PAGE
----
Traditional Acupuncture

What is acupuncture?

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The acupuncture meridians

According to tradition, the Chinese were among the earliest cultures to begin exploring the electromagnetic forces and subtle energies as one of the most important aspects of human life. Over centuries this new paradigm was expanded and became the basis for what is now known as acupuncture—a system of healing based on the balancing of the energetic forces within us. Today, we are learning that the healthy flow of the living forces is essential to our physical, emotional and mental well-being. These forces can become disrupted by various factors, including emotional stresses, physical accidents and traumas, nutritional deficiencies, chemical and environmental toxicity, weather extremes and even genetically inherited traits.

Traditional needle treatment

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Ancient Chinese healing system

There are many ways to restore the flow of this life energy, though one of the most popular methods still remains the traditional needle treatment applied to specific acupoints—key locations where the life force can be affected at the body’s surface. The needles are believed to stimulate the subtle forces that are carried along the meridians, which are the specific energy pathways coursing throughout the body.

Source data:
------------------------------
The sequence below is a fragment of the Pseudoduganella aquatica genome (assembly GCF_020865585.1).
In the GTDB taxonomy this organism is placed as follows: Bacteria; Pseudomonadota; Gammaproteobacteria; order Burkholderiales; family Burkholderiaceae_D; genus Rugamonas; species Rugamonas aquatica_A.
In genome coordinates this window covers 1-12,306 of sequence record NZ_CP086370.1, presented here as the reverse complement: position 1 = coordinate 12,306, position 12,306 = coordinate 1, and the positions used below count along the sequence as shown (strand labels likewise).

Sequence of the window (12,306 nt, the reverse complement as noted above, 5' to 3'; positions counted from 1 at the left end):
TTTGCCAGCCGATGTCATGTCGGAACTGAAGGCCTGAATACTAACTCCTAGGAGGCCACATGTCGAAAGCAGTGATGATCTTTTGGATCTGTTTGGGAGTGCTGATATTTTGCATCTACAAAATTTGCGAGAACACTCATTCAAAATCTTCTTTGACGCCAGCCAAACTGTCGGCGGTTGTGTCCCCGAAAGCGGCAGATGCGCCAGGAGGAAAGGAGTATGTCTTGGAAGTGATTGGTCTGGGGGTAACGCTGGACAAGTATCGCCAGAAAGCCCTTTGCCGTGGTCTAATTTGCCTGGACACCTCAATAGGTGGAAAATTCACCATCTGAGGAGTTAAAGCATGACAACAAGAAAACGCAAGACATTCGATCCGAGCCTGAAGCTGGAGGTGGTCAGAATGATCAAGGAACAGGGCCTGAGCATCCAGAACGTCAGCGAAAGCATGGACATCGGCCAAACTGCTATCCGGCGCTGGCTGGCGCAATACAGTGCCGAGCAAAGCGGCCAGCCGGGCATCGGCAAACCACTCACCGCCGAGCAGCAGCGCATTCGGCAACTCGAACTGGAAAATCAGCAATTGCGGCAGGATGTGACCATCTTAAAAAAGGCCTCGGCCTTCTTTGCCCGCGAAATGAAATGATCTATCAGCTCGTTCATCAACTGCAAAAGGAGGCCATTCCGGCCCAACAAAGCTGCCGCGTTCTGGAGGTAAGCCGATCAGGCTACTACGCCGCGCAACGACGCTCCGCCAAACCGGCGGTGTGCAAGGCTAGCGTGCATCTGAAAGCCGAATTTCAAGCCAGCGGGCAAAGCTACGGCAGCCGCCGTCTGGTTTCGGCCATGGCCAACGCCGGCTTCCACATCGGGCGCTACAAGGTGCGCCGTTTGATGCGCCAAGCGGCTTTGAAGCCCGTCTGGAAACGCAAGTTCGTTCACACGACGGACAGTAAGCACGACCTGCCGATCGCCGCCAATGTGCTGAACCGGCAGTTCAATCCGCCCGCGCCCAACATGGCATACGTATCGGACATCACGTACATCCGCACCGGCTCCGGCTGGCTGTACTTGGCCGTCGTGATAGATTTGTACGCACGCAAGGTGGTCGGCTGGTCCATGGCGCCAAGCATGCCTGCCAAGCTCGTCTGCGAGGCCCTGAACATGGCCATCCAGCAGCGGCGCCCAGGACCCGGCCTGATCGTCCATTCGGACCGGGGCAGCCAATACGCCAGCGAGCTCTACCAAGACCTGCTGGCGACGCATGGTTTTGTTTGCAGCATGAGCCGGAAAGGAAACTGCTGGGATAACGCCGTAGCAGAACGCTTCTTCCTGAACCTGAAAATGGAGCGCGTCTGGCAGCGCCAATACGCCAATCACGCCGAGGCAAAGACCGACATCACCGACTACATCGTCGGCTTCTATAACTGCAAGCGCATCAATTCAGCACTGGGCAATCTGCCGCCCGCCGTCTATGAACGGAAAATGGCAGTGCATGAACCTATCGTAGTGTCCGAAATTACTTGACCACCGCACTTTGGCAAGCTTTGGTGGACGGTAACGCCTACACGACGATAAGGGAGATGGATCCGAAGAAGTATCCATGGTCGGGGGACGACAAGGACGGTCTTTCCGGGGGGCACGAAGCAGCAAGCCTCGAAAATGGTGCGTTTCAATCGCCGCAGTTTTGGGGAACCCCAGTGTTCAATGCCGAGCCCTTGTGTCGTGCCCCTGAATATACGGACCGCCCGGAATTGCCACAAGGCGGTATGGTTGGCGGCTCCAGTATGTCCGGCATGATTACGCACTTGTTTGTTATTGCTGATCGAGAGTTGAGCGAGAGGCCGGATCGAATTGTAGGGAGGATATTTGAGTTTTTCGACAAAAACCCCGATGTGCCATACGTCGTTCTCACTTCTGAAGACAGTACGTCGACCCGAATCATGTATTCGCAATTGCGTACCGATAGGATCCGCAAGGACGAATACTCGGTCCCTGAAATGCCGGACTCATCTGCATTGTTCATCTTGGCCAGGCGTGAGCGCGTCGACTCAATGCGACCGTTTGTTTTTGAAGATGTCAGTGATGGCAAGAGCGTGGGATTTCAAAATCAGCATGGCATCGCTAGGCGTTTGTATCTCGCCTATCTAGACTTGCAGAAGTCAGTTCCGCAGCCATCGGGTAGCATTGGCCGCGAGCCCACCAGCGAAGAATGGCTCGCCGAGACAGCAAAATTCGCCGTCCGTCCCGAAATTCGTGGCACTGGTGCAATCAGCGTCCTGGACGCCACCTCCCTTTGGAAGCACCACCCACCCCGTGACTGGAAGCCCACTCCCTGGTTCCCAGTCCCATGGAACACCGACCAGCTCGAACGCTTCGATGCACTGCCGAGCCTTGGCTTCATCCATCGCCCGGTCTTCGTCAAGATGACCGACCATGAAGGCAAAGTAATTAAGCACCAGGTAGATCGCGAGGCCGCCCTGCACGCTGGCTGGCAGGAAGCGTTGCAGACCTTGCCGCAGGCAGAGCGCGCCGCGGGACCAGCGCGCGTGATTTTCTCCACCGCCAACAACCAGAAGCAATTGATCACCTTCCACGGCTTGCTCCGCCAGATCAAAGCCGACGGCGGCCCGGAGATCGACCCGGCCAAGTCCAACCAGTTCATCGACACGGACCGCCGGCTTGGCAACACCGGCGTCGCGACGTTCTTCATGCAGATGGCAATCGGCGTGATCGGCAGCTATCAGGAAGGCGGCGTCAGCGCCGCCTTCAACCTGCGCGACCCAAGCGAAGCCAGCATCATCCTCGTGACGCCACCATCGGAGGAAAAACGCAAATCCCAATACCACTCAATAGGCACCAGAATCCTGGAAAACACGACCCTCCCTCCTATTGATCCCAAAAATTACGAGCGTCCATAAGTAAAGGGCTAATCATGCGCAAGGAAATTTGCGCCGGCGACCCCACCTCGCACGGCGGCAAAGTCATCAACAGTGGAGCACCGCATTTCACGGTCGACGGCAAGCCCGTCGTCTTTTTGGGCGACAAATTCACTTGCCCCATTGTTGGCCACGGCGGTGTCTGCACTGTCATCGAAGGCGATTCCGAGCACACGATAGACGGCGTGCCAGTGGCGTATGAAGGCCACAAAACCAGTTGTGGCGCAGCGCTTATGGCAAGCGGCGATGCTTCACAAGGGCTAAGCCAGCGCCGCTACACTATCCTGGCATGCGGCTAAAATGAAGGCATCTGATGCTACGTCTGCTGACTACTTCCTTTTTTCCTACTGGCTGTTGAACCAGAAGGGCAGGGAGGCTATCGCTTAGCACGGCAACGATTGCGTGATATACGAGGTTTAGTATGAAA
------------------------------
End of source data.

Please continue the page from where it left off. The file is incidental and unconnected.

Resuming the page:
Electro Meridian Imaging

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EMI Chart

EMI is a contemporary acupuncture diagnostic method based on electronic evaluation of the meridian system. By measuring skin conductance at specific acupoints of the wrists and ankles, it determines excess, deficiency and splits in individual meridians. This highly reliable method of electronic computer-enhanced evaluation allows for an exam that takes less than two minutes to complete. In addition, it permits the patient to take home a printed copy of their electronic meridian assessment (read more in the EMI section from the main menu).

Laser and electro-acupuncture

Lasers are often used successfully in acupuncture as a needle replacement. The commonly used helium-neon laser differs from diffuse light only in that it is a focused beam that does not disperse in 360 degrees. As a cold variety, it is not the same as lasers employed in various surgical procedures. Its benefits are many, since it is non-invasive and non-painful—yet is able to achieve quick results and avoid  the risk of transmitting any infection. If needles are used, applying mild electrical currents may enhance their effect as well.